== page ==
DVD Review - Our Paradise (Notre Paradis)

Stéphane Rideau (left) and Dimitri Durdaine
in "Our Paradise (Notre Paradis)"
There was a film called Paradise Now (2005) about terrorists in Palestine. The terrorists believe for sincere, religious reasons that they will go to a heavenly paradise through the killing of others. In this film by Gaël Morel, his two main characters similarly believe, not for religious reasons, that they can have a kind of paradise through the killing of others. The paradise isn't as high as heaven, just as high as the mountains of France.

Stéphane Rideau plays Vassili, a 30-something hustler on the streets of Paris. As a hustler, he's essentially a male prostitute. He has sex with men for money. Yet, throughout the movie, he kills his clients, sometimes before or sometimes after having sex with them.

Within the circuit of gay films that are independently made and screened, and only appear at film festivals, there have been numerous stories about male prostitutes. The most popular would probably be the Oscar-winning Midnight Cowboy (1969) with Gus Van Sant's My Own Private Idaho (1991) as a close second. Gay movies about male prostitution have almost become a cliché. A joke of which is made in Q. Allan Brocka's Boy Culture (2006).

In those films, the writers didn't make their protagonist a sociopath. I feel, however, that even if they did, their protagonists would have had actions that made a bit more sense. Vassili kills his clients and it doesn't make any sense because I'm not sure what he gets out of it.

The first client he assaults yields him nothing because afterward Vassili takes nothing, at least nothing that Morel makes explicitly clear. So, the audience asks what was his motivation. It didn't seem to be for the money or even the sex. Later, Vassili espouses some idea about his clients, some prejudice he has toward them like a warped form of jealousy or some prejudice that he believes they have toward him like his age in a kind of extreme version of Andre Khabbazi's character in Dirk Shafer's Circuit (2001). Morel keeps it vague, which makes it difficult to understand Vassili.

Gaël Morel and Stéphane Rideau co-starred in the highly-acclaimed Wild Reeds (Les roseaux sauvages). Since then, Morel has directed Rideau in two other films Full Speed (1996) and Three Dancing Slaves (2004). This film would be their fourth collaboration or fourth time working together, so the two probably have a short-hand. This short-hand probably helps their working relationship, but it also might have caused some things to be overlooked.

Dimitri Durdaine plays Angelo, a teenage blonde who Vassili finds lying unconscious in the woods of the Bois de Boulogne, a park that is twice as large as New York City's Central Park and is located on Paris' west side with its own amusement park, zoo and other attractions. Angelo isn't even the blonde's real name. It's the name that Vassili gives based on a tattoo on the blonde's pelvic area and also based on the blonde's unwillingness to give any details about his life. It's not as if Angelo suffers from amnesia. He merely is this clay that almost resembles Vassili from a psychological sense who Vassili is easily able to absorb and mold.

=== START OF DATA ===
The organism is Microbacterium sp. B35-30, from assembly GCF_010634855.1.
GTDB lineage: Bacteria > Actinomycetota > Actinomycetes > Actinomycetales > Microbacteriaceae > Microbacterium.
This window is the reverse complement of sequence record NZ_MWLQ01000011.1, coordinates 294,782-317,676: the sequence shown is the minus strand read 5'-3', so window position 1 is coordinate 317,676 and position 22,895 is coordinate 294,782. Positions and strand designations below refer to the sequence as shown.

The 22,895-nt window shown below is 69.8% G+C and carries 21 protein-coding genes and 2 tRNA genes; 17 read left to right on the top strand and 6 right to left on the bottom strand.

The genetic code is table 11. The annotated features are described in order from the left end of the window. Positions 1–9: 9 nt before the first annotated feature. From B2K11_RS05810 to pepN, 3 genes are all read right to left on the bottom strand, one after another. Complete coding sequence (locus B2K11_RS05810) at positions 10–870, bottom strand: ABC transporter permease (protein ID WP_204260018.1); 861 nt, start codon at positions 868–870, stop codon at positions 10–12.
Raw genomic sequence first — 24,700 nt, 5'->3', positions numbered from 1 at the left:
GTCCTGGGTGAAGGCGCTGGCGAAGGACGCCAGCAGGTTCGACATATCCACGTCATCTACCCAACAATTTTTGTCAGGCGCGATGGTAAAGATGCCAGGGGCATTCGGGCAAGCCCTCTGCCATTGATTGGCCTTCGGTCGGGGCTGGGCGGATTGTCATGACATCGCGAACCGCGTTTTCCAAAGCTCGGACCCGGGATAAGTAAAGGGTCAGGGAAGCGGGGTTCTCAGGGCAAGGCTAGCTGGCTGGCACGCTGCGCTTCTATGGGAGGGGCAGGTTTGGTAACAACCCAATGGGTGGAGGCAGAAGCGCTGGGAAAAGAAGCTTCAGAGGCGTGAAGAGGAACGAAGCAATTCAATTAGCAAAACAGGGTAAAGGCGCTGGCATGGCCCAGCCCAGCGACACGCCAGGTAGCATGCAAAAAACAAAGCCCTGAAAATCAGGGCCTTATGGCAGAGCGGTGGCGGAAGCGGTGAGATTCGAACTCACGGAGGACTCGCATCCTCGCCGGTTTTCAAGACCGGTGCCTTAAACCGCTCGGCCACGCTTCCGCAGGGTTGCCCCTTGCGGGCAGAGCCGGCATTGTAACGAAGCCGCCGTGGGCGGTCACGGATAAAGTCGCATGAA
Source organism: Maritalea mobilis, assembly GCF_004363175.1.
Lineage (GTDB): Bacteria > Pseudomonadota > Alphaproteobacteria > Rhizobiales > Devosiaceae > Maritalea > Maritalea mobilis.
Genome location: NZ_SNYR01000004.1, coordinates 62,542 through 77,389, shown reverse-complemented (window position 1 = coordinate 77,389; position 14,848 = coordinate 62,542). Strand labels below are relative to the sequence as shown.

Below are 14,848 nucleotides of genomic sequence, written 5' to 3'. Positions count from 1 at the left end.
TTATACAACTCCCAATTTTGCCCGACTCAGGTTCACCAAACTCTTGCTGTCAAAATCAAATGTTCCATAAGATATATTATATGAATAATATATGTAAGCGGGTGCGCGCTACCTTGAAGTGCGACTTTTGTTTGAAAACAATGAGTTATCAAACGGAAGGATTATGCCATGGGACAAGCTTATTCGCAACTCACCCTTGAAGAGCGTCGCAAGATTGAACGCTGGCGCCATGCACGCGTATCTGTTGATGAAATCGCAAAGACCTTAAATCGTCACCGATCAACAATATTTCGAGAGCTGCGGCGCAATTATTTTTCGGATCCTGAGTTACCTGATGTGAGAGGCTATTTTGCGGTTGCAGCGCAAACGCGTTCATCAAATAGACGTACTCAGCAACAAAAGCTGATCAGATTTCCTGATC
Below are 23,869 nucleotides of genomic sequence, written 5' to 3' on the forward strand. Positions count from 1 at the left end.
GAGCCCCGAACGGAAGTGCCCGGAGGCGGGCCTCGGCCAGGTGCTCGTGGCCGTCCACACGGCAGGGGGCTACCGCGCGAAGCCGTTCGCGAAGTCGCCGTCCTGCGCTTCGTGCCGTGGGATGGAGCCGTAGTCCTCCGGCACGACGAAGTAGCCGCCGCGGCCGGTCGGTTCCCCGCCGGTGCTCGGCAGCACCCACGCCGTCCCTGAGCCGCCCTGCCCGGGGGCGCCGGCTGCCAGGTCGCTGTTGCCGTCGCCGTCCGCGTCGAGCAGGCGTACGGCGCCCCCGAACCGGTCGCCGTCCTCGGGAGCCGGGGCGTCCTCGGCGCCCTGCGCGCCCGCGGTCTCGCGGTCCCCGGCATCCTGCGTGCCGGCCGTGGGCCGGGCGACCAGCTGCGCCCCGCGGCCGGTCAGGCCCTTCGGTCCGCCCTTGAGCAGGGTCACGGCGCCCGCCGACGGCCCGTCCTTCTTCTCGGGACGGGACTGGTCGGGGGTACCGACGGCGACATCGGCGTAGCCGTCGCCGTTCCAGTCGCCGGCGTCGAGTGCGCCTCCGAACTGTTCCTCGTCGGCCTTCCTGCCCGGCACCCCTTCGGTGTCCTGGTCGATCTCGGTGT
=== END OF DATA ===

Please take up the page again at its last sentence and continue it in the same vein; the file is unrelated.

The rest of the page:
When it comes to that absorbing and molding, Morel wastes little time. He makes Angelo almost instantly okay with Vassili being a killer. It's not like the situation between Charlize Theron and Christina Ricci in Monster (2003). It doesn't take much for Angelo to become complicit in Vassili's crimes. We assume that it's due to this great love that has blossomed in the two days or so that the pair have known each other, but it's not enough.

Later, in the film, a little boy also named Vassili is introduced. The little boy asks Vassili and Angelo to prove their love and initially even the little boy isn't convinced. While it would have helped to have Angelo's feelings fleshed out and have his inkling of doubt over Vassili's killing spree addressed and utilized more, the final conflict and even the final shot feel meaningless. Morel instead involves this little boy for reasons that were totally unnecessary.

The final twenty minutes should have been about Vassili and Angelo's relationship but there's no real threat to it, no challenge. Morel seems too content to revel in his character's sociopathy. In that way, it's quite sadistic. More characters that Morel introduces in that final twenty minutes, Victor, played by Didier Flamand, and, Kamel, played by Malik Issolah, aren't written very well in that they're given actions that also make no sense.

Kamel figures that Vassili and Angelo are dangerous, so he leaves, but Morel has him come back for no reason given. Victor who chases after Kamel because he apparently loves him cheats on Kamel in the very next scene and Morel gives us no reason why.

One Star out of Five.
Not Rated but contains graphic sexuality and nudity.
Running Time: 1 hr. and 36 mins.


Popular Posts